|Description||The New Zealand Labour Party formed as a political party in 1916, bringing together socialist groups advocating proportional representation and "the Recall" of Members of Parliament, as well as the nationalisation of production and of exchange. Its origins lie in the British working-class movement, heavily influenced by Australian radicalism and events such as the Waihi miners' strike. |
The leadership, generally UK-born colonial immigrants to New Zealand, sufferred widespread imprisonment for opposition to conscription in World War I, but the Party survived to grow during the 1920s. The rigours of the Great Depression brought Labour (fronted by Michael Joseph Savage) to power in a landslide election in 1935.
Vigorous programmes of social and welfare reform, aided by political pacts with the Maori Ratana movement, kept the Labourites in Government in the 1938 election, despite internal disputes and the ultimate expulsion of John A. Lee.
Peter Fraser succeeded Savage as Prime Minister after the latter's death in office in 1940.
Labour lost office in the 1949 elections, failed to capitalise on the Waterfront Strike of 1951, and remained in the political wilderness of opposition until (barely) winning the election of 1957 under the leadership of Walter Nash, the last foreign-born head. Arnold Nordmeyer's [in]famous Black Budget dashed any hopes of a second term at the election of 1961, and the Party had to await the advent of Norman Kirk (Big Norm) before regaining the Treasury benches in the 1972 elections. Kirk's death in office left the Party (subsequently led by Bill Rowling) unable to win against the Muldoon landslide in the election of 1975.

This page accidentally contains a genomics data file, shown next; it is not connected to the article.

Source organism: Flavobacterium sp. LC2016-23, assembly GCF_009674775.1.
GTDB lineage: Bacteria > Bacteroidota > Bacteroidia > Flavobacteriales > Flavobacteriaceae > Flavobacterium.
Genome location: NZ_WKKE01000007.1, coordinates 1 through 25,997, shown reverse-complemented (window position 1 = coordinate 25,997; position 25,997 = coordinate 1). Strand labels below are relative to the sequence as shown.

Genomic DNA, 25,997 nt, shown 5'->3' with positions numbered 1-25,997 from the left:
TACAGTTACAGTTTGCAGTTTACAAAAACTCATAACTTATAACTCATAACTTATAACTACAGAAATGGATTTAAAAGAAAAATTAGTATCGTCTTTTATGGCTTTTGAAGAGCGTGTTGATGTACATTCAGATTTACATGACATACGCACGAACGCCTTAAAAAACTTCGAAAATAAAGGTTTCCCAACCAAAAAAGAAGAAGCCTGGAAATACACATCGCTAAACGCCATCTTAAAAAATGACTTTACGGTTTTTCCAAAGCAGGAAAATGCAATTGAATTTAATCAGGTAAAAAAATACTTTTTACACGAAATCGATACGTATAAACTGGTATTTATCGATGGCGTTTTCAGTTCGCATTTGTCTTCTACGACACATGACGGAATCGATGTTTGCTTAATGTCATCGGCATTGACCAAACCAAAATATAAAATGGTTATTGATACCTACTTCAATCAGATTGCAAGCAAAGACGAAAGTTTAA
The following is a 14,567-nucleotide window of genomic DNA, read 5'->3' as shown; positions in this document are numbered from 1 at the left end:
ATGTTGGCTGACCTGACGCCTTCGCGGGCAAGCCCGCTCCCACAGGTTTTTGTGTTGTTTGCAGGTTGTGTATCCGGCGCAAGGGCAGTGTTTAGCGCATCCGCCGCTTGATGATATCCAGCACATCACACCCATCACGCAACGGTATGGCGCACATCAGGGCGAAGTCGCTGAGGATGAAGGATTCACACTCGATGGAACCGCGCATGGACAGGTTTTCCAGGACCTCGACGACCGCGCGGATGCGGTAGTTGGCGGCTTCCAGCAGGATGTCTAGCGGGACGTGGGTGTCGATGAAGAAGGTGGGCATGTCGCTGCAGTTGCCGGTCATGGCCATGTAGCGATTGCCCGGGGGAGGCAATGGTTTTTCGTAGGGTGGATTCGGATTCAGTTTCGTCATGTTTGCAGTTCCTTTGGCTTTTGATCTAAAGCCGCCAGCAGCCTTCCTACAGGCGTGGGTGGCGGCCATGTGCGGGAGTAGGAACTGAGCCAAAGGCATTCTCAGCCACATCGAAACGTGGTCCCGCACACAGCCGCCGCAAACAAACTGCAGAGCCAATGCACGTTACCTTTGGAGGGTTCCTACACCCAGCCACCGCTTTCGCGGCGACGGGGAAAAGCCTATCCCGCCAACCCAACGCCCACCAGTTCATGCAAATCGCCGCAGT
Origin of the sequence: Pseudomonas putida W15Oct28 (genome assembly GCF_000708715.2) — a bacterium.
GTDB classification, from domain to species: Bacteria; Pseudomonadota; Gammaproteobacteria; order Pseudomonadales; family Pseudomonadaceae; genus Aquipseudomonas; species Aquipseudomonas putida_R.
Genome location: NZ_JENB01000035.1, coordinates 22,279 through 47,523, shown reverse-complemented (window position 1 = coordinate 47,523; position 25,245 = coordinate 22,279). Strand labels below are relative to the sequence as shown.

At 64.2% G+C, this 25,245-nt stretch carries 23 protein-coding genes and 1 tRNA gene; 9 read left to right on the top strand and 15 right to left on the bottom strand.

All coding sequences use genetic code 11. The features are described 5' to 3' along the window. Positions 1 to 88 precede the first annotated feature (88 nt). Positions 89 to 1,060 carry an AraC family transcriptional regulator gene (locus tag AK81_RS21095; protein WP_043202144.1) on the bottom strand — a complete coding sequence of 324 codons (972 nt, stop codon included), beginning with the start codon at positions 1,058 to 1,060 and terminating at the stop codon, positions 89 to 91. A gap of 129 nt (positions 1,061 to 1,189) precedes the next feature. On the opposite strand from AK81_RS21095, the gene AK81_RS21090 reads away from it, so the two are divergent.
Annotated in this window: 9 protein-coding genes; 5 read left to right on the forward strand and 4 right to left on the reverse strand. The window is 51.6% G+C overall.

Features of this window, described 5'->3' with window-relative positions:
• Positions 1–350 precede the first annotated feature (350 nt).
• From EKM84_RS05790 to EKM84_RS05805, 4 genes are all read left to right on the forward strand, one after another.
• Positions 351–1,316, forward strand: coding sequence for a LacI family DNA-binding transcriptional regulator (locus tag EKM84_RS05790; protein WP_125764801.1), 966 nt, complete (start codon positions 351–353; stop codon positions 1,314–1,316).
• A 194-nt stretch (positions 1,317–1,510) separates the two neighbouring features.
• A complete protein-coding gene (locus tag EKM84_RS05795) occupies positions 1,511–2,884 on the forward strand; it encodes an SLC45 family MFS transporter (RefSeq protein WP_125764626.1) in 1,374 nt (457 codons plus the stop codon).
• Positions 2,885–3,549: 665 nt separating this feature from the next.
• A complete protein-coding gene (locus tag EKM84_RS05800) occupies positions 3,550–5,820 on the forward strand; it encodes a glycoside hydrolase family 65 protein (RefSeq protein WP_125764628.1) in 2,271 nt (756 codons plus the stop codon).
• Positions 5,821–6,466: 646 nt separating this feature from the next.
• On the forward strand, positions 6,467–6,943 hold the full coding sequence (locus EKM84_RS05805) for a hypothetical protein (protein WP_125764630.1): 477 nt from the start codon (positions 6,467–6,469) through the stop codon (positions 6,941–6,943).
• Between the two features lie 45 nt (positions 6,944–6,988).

After a long period in opposition, with politics dominated by an increasingly authoritarian Muldoon, David Lange restored Labour's fortunes in the 1984 elections. The resulting period was tumultuous, with Labour's controversial ministers Roger Douglas and Richard Prebble driving rogernomics, a rapid introduction of "free market" reforms and privatisation of government assets. However a widely popular anti-nuclear-ships policy gave something to the left wing of the party. Constant economic upheavals eventually saw the retirement of Lange from the Prime Ministership and his replacement first by Geoffrey Palmer in 1989, then by Mike Moore in 1990. However the changes could not save the party and it lost the election in 1990 to National's Jim Bolger.
During the period in opposition, Helen Clark as Labour leader achieved a measured repudiation of rogernomics and (eventually) engineered a return to office in the election of 1999, and subsequently reelection in the election of 2002
In early 2004, the Labour Party came under attack for its policies on the foreshore and seabed controversy. There were significant internal tensions within the party, eventually culminating in the resignation of a junior minister, Tariana Turia.
The New Zealand Labour Party of 2004 has less socialist militancy, sparser Trade Union support and a broad agenda of centre-left co-operation with the Progressive Coalition while toying with notions of the Third Way and of Social Democracy. It remains by far New Zealand's largest electoral bloc, but under MMP electoral law seems less likely to govern alone than in coalition.